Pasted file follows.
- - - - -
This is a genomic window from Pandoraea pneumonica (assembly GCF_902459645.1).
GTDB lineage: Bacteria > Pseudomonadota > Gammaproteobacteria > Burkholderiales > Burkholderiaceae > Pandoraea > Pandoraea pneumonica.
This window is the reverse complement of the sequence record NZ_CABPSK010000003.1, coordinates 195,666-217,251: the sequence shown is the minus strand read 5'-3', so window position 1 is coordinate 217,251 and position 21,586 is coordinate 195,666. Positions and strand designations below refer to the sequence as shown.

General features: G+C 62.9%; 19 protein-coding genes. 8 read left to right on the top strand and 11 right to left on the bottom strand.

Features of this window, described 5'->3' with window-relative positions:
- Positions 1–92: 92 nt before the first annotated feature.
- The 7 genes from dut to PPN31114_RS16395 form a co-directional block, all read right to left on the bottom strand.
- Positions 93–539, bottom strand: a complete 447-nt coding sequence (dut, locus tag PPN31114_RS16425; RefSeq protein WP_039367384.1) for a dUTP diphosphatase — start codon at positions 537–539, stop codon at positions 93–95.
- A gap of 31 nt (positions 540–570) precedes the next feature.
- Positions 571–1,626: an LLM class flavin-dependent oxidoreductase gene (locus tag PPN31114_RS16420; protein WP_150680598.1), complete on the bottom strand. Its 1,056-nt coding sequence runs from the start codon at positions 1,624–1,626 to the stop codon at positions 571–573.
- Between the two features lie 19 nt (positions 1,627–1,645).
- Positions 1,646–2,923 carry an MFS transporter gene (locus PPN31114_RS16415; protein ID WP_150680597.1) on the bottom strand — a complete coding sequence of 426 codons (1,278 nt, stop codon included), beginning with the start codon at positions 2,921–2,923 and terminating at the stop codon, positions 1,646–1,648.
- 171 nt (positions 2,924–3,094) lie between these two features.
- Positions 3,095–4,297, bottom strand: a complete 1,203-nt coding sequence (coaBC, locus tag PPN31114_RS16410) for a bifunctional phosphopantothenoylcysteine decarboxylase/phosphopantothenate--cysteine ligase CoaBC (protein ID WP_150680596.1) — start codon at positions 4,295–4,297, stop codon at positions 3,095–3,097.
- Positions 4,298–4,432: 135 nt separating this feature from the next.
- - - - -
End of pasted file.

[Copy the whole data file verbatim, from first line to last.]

This is a genomic window from Pandoraea pneumonica (assembly GCF_902459645.1).
GTDB lineage: Bacteria > Pseudomonadota > Gammaproteobacteria > Burkholderiales > Burkholderiaceae > Pandoraea > Pandoraea pneumonica.
This window is the reverse complement of the sequence record NZ_CABPSK010000003.1, coordinates 195,666-217,251: the sequence shown is the minus strand read 5'-3', so window position 1 is coordinate 217,251 and position 21,586 is coordinate 195,666. Positions and strand designations below refer to the sequence as shown.

General features: G+C 62.9%; 19 protein-coding genes. 8 read left to right on the top strand and 11 right to left on the bottom strand.

Features of this window, described 5'->3' with window-relative positions:
- Positions 1–92: 92 nt before the first annotated feature.
- The 7 genes from dut to PPN31114_RS16395 form a co-directional block, all read right to left on the bottom strand.
- Positions 93–539, bottom strand: a complete 447-nt coding sequence (dut, locus tag PPN31114_RS16425; RefSeq protein WP_039367384.1) for a dUTP diphosphatase — start codon at positions 537–539, stop codon at positions 93–95.
- A gap of 31 nt (positions 540–570) precedes the next feature.
- Positions 571–1,626: an LLM class flavin-dependent oxidoreductase gene (locus tag PPN31114_RS16420; protein WP_150680598.1), complete on the bottom strand. Its 1,056-nt coding sequence runs from the start codon at positions 1,624–1,626 to the stop codon at positions 571–573.
- Between the two features lie 19 nt (positions 1,627–1,645).
- Positions 1,646–2,923 carry an MFS transporter gene (locus PPN31114_RS16415; protein ID WP_150680597.1) on the bottom strand — a complete coding sequence of 426 codons (1,278 nt, stop codon included), beginning with the start codon at positions 2,921–2,923 and terminating at the stop codon, positions 1,646–1,648.
- 171 nt (positions 2,924–3,094) lie between these two features.
- Positions 3,095–4,297, bottom strand: a complete 1,203-nt coding sequence (coaBC, locus tag PPN31114_RS16410) for a bifunctional phosphopantothenoylcysteine decarboxylase/phosphopantothenate--cysteine ligase CoaBC (protein ID WP_150680596.1) — start codon at positions 4,295–4,297, stop codon at positions 3,095–3,097.
- Positions 4,298–4,432: 135 nt separating this feature from the next.